Organizers of the Sonoma Music Festival have canceled this year’s annual rock ’n’ roll weekend scheduled for Oct. 7-9, citing low ticket sales.
Country star Toby Keith and vintage rockers John Fogerty and the Steve Miller Band were booked as headliners for this year’s festival, which was to have been held at the Field of Dreams in Sonoma.
Even though festival founder Bruce Cohn hopes to bring it back next year, its cancellation is another difficult passage in his public career, following the forced sale of his Glen Ellen winery and the end of a long run as manager of the classic rock act The Doobie Brothers.
Ticket sales for the festival, for 28 years known as the B.R. Cohn Fall Charity Concert, were down drastically this year. Tickets went on sale June 1, priced from $89 for floor seating to $600 for a seat onstage.
“If you look at our sales, we normally sell a thousand VIP seats for the weekend, and we’ve sold 288,” Cohn said. “We would have sold 4,000 tickets total, maybe 5,000 at the most. With that, we would’ve had a huge loss at the end.”
Last year’s festival drew an estimated 11,000 music fans to the Field of Dreams over three days with headliners that included Gregg Allman, Ringo Starr and Chicago.
Until last year, Cohn held the festival at his B.R. Cohn Winery in Glen Ellen, attracting an estimated 140,000 concertgoers to Sonoma Valley over 28 years, before moving it to downtown Sonoma in 2015 after the winery’s sale.
The Press Democrat reported in 2015 that Cohn, 69, was forced by Bank of the West to sell his Sonoma Valley winery and approximately 70 acres of vineyards to Santa Rosa-based Vintage Wine Estates as his debts mounted to about $25 million. Cohn retained 21 acres of the adjacent Trestle Glen property, where he lives with his wife, Laurie.
Ultimately, Cohn, who was able to keep his winery through two divorces, said last year it was difficult to compete “in this new environment where bigger entities with more resources are taking over.”
At that time, Cohn described a vicious cycle where he had to pour too much money into paying off the interest on the loans, even after refinancing at least five times. He tried bringing in buyers on his own to no avail.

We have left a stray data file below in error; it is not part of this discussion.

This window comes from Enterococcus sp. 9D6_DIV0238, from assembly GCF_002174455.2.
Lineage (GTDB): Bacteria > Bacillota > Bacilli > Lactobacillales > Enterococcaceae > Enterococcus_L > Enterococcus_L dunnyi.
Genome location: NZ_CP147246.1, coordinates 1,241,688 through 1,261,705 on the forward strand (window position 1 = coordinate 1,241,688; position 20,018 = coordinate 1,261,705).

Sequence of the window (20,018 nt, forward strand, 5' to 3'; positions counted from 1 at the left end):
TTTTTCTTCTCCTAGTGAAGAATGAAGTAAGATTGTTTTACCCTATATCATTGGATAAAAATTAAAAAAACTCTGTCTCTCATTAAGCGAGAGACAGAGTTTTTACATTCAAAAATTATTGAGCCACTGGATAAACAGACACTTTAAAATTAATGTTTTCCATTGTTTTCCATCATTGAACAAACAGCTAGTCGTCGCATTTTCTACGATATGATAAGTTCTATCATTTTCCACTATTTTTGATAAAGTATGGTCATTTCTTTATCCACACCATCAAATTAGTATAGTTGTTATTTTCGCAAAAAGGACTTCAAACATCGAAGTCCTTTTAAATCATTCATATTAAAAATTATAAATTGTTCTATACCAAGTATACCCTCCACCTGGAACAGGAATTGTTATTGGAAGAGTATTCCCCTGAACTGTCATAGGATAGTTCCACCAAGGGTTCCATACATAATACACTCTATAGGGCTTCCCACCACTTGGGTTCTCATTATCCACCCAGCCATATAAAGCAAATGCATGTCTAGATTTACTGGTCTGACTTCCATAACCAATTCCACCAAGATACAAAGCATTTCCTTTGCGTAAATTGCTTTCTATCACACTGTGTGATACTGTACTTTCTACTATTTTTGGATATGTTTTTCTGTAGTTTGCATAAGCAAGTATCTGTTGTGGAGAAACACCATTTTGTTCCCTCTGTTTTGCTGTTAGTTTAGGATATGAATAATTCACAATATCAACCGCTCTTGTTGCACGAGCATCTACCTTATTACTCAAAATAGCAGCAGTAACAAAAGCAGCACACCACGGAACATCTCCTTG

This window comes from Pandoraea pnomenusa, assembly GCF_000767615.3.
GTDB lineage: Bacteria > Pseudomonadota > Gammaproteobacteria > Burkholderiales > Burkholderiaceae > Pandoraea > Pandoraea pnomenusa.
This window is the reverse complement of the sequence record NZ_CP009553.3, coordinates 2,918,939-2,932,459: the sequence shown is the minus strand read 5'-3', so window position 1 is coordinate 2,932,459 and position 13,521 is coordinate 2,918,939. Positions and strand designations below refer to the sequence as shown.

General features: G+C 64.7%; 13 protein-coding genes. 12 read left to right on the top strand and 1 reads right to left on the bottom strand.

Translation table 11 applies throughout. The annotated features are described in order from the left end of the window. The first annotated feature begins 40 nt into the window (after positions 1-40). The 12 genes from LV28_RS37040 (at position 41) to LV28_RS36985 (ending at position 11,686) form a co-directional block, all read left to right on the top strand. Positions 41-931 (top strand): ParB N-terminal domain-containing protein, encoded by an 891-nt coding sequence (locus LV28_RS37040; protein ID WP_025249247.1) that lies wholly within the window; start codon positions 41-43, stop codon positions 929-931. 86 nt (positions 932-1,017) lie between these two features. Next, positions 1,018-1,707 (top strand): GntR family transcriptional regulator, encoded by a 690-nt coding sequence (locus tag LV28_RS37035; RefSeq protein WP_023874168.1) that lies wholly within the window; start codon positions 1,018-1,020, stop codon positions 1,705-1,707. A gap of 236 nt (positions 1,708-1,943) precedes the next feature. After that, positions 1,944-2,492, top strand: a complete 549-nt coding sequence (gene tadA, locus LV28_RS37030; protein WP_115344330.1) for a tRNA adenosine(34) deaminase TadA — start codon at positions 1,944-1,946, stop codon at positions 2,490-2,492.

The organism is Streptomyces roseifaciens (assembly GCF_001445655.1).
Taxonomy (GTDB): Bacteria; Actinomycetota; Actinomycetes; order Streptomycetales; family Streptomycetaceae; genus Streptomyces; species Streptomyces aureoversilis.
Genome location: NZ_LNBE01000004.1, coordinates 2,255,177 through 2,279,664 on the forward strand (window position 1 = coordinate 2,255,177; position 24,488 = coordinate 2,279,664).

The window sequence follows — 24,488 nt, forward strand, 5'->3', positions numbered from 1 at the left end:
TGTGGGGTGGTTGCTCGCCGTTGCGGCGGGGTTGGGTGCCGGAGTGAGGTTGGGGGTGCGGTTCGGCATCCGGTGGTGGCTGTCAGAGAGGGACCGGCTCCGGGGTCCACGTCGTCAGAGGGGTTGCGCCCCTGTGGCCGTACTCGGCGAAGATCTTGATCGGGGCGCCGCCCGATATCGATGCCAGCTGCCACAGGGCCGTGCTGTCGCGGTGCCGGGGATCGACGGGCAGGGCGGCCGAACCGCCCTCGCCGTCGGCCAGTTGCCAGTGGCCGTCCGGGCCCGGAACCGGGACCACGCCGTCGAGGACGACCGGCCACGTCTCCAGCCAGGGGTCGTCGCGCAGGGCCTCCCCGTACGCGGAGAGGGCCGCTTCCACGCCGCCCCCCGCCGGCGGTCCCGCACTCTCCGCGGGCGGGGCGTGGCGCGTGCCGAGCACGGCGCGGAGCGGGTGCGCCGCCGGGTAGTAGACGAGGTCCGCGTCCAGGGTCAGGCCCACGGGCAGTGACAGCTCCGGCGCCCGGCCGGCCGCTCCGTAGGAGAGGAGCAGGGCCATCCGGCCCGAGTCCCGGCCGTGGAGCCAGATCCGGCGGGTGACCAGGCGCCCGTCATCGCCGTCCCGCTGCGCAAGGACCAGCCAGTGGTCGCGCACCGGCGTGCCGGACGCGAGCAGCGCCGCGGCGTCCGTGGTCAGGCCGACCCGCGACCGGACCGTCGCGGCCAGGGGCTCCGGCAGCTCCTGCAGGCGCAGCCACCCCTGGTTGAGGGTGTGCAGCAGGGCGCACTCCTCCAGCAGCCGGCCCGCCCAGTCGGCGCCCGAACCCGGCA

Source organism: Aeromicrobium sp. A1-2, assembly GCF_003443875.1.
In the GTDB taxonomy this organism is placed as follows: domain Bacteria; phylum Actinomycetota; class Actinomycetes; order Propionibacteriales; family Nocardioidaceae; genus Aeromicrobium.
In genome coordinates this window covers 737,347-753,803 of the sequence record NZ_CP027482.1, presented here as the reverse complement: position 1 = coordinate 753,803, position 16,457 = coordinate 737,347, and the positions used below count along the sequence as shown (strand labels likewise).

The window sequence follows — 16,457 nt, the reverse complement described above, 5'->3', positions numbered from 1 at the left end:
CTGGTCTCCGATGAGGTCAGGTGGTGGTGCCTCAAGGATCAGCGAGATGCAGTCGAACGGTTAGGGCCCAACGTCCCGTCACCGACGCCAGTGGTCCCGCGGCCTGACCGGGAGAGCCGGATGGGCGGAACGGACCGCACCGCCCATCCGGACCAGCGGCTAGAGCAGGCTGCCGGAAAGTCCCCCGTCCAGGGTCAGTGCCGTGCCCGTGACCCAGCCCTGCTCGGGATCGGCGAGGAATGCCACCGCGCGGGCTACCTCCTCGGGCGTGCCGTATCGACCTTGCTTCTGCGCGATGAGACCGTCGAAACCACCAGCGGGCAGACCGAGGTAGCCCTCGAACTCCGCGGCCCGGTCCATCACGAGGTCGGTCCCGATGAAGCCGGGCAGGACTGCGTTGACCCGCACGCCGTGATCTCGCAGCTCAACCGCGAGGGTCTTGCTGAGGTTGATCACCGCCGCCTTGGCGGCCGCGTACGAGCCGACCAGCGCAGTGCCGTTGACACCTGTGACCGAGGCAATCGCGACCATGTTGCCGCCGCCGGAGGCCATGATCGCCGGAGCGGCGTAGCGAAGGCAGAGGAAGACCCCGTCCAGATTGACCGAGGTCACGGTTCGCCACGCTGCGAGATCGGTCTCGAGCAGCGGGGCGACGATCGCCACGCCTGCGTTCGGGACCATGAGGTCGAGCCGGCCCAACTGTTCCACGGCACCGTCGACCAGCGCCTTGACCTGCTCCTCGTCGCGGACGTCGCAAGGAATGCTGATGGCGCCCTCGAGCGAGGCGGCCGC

The B.R. Cohn winery, founded in 1984, became a high-profile destination in 1987 when Cohn began staging his classic rock festivals, which drew as many as 6,000 people over two days each year, and brought to Wine Country a new segment of visitors. It was a natural move for Cohn, given his long career as manager of The Doobie Brothers.
Name acts who played the festival over the years included Graham Nash and David Crosby, Bad Company, Willie Nelson, Huey Lewis, Leon Russell, Taj Mahal, Heart, Bonnie Raitt, Grand Funk Railroad and many more.
Cohn attributed the decline in ticket sales for this year’s Sonoma Music Festival to competition from the Coachella rock festival in Indio Oct. 7-9 and Oct. 14-16.
“This is the result of a circumstance that was not foreseeable,” Cohn said. “What happened was that as we’re putting tickets on sale, as we normally do, the Coachella festival, with the biggest acts in the world, was booked on the same weekend.”
He said that especially cut into the sale of higher-priced VIP tickets, many of which are normally bought by out-of-state visitors.
“Half of the people that come to this are from out of state,” he said. “The folks who have been good to us all these years and have come from all over the country to support this event opted to buy tickets to see the Rolling Stones, The Who, Paul McCartney and Neil Young instead of coming to our show, because they are classic rock aficionados,” Cohn said.
Grammy-award winning rock band The Doobie Brothers have been a mainstay of the festival but were not scheduled to play again this year. Cohn managed the band from 1970 until his contract was canceled in 2015.
“The day after the show here last year, they told me that 45 years was enough. That was the end of our relationship,” Cohn said.
Cohn said organizers still hope to bring the Sonoma Music Festival back in the future.
“This is the end for this year,” Cohn said. “It’s not the end of the festival if we can salvage it. We’ll have to see where we end up. I’m working with my board of directors to come up with ways to make sure everybody is properly reimbursed.”
Cohn declined to say how much money is owed for the canceled acts, the venue and other costs.
Starting Oct. 1, ticket refund information will be available at sonomamusicfestival.com.
The site for the music festival is on city-owned land leased to the nonprofit Sonoma Valley Field of Dreams, which maintains several softball fields, a baseball diamond and a soccer field there when the property isn’t used as a music venue.
For about a half-dozen years it was the site of the Sonoma Jazz+ festival, but there was an entertainment hiatus until the Sonoma Music Festival took over last year.
Richard Goertzen, president of Field of Dreams, declined comment on the impact the cancellation will have on the nonprofit’s budget, but said the event last year helped put the organization back into the black.
To help cut the festival’s losses, and improve chances for its return, Cohn said he’s asking ticket holders, particularly those who bought VIP passes, to write off the ticket price on their taxes as a charitable donation to his nonprofit organization, rather than requesting a refund.
“If we can do that, then we can do the show again,” Cohn said.
Staff writers Clark Mason and Bill Swindell contributed to this report.
You can reach staff writer Dan Taylor at 707-521-5243 or email@example.com. On Twitter @danarts.